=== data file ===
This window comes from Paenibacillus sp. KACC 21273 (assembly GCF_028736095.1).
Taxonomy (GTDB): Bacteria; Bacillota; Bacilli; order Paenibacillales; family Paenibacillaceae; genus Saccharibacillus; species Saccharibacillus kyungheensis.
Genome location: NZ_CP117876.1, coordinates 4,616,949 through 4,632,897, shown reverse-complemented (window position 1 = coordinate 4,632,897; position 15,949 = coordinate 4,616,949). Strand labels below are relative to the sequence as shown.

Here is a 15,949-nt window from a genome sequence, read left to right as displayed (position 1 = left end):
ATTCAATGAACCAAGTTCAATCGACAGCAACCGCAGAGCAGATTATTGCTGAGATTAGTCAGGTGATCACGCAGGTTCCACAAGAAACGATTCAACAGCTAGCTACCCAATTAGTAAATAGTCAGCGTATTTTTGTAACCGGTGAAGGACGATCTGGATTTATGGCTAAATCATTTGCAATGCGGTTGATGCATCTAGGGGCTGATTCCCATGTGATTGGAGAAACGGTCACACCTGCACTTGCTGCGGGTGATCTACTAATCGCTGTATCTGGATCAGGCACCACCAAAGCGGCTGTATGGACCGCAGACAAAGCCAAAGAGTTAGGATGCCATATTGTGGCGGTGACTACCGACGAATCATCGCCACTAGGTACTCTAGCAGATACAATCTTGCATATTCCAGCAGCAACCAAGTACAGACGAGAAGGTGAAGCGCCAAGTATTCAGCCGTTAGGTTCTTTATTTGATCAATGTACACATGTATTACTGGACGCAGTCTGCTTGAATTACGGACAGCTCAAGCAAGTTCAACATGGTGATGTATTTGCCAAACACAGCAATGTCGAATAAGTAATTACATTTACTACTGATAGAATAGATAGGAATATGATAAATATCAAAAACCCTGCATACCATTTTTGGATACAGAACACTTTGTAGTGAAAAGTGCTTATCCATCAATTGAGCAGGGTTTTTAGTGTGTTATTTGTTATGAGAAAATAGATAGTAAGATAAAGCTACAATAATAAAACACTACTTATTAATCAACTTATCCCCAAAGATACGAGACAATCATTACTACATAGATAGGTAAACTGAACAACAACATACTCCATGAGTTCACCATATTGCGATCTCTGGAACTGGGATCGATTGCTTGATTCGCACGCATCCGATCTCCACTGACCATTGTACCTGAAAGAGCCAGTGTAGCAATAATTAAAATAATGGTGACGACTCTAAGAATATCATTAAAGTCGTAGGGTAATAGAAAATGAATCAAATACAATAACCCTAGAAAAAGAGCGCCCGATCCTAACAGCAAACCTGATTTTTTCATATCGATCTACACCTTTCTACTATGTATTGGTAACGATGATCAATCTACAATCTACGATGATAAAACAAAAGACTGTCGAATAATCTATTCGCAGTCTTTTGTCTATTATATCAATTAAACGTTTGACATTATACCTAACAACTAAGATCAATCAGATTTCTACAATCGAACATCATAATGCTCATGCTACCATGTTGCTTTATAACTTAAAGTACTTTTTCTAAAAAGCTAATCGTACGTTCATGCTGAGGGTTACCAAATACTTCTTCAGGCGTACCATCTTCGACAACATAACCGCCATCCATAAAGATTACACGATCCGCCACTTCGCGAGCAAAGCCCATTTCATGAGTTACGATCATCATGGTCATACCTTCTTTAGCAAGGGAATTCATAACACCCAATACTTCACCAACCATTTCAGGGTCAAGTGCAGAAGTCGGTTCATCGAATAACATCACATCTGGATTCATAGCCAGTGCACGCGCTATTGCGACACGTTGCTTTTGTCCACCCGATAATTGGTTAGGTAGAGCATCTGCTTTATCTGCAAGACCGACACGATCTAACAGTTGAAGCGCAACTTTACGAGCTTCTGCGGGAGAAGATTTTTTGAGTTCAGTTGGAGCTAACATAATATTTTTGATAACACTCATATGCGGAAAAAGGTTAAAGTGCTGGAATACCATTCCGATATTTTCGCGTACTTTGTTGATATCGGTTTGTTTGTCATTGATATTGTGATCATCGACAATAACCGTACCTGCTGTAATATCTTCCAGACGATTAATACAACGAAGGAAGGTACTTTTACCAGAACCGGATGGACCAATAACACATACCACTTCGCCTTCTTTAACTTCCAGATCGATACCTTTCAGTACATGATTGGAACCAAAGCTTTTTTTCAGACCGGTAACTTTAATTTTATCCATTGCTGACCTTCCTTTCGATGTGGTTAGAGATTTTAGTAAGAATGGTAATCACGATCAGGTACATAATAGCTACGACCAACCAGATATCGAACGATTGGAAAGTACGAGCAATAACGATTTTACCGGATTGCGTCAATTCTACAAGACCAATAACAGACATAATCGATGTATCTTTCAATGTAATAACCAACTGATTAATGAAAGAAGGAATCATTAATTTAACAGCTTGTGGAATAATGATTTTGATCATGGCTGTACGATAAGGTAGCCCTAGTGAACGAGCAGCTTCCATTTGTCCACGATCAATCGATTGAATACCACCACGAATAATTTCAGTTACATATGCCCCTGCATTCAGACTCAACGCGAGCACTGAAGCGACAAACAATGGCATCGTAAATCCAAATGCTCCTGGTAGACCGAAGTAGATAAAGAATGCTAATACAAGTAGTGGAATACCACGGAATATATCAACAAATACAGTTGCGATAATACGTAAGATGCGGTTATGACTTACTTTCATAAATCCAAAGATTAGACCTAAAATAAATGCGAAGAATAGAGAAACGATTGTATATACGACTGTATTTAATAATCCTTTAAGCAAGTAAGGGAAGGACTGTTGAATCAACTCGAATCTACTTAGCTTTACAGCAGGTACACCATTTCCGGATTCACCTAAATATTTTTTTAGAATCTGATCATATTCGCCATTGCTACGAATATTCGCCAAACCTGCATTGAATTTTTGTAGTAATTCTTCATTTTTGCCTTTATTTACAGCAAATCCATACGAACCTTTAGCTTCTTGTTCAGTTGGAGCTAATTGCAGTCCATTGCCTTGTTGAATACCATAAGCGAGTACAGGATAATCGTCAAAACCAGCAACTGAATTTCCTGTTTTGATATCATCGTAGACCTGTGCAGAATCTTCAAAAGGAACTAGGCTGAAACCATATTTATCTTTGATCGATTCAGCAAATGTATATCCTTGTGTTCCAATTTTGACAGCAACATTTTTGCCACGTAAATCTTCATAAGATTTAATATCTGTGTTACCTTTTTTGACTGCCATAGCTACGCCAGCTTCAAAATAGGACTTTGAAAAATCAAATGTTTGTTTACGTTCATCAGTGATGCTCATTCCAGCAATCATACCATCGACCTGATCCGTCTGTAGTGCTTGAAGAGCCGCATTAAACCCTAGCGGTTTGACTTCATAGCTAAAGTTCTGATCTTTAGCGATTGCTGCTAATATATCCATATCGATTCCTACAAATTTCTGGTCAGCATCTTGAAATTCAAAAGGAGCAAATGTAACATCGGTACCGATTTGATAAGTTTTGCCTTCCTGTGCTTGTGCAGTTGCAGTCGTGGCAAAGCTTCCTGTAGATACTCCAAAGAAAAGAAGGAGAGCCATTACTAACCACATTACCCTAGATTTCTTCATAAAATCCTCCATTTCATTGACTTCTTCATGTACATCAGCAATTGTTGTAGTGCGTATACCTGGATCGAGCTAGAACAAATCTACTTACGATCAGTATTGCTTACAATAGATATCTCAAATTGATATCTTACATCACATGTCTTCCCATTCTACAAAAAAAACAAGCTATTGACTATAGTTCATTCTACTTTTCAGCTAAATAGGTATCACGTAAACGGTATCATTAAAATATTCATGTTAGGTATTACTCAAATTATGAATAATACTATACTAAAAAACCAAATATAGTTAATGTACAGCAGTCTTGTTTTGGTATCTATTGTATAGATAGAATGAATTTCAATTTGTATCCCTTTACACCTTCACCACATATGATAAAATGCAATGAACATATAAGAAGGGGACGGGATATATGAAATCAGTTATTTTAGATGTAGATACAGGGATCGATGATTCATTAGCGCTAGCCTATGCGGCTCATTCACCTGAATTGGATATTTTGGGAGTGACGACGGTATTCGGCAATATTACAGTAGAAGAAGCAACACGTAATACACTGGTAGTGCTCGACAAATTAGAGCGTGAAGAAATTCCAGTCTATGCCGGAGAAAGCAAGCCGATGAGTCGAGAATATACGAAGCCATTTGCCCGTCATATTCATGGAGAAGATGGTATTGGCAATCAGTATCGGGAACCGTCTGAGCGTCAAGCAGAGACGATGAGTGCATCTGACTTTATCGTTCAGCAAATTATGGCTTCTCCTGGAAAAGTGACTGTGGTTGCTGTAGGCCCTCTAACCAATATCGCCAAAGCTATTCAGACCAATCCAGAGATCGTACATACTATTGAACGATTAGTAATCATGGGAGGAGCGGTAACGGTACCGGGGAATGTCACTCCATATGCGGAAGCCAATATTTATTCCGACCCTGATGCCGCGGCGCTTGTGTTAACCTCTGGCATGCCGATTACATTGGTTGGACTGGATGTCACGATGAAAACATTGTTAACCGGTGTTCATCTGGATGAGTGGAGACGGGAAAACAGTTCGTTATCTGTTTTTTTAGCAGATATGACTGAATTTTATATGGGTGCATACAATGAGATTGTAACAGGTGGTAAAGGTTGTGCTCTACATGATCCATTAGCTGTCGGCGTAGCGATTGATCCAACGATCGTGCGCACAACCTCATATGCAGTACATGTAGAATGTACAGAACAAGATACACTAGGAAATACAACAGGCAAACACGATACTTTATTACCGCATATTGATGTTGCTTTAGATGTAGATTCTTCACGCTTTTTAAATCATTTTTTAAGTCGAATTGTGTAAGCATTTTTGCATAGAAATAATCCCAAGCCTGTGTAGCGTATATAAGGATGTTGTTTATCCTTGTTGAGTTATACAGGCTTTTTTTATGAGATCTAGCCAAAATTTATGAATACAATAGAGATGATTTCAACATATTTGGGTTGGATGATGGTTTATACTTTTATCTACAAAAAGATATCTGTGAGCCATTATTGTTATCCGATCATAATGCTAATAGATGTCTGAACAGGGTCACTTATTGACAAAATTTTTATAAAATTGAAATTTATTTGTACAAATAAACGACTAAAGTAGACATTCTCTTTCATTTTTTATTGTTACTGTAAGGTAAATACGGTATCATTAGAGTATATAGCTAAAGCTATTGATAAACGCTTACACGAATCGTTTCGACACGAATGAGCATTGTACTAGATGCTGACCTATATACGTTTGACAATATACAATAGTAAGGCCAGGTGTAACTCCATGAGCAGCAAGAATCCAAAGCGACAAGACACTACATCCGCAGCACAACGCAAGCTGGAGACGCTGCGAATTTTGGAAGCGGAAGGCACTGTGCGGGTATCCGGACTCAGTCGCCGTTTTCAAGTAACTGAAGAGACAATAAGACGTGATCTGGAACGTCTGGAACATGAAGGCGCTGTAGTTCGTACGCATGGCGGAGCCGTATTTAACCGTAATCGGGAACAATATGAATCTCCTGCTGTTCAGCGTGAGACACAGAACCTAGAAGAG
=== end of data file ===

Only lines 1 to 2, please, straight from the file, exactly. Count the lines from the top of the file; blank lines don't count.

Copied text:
This window comes from Paenibacillus sp. KACC 21273 (assembly GCF_028736095.1).
Taxonomy (GTDB): Bacteria; Bacillota; Bacilli; order Paenibacillales; family Paenibacillaceae; genus Saccharibacillus; species Saccharibacillus kyungheensis.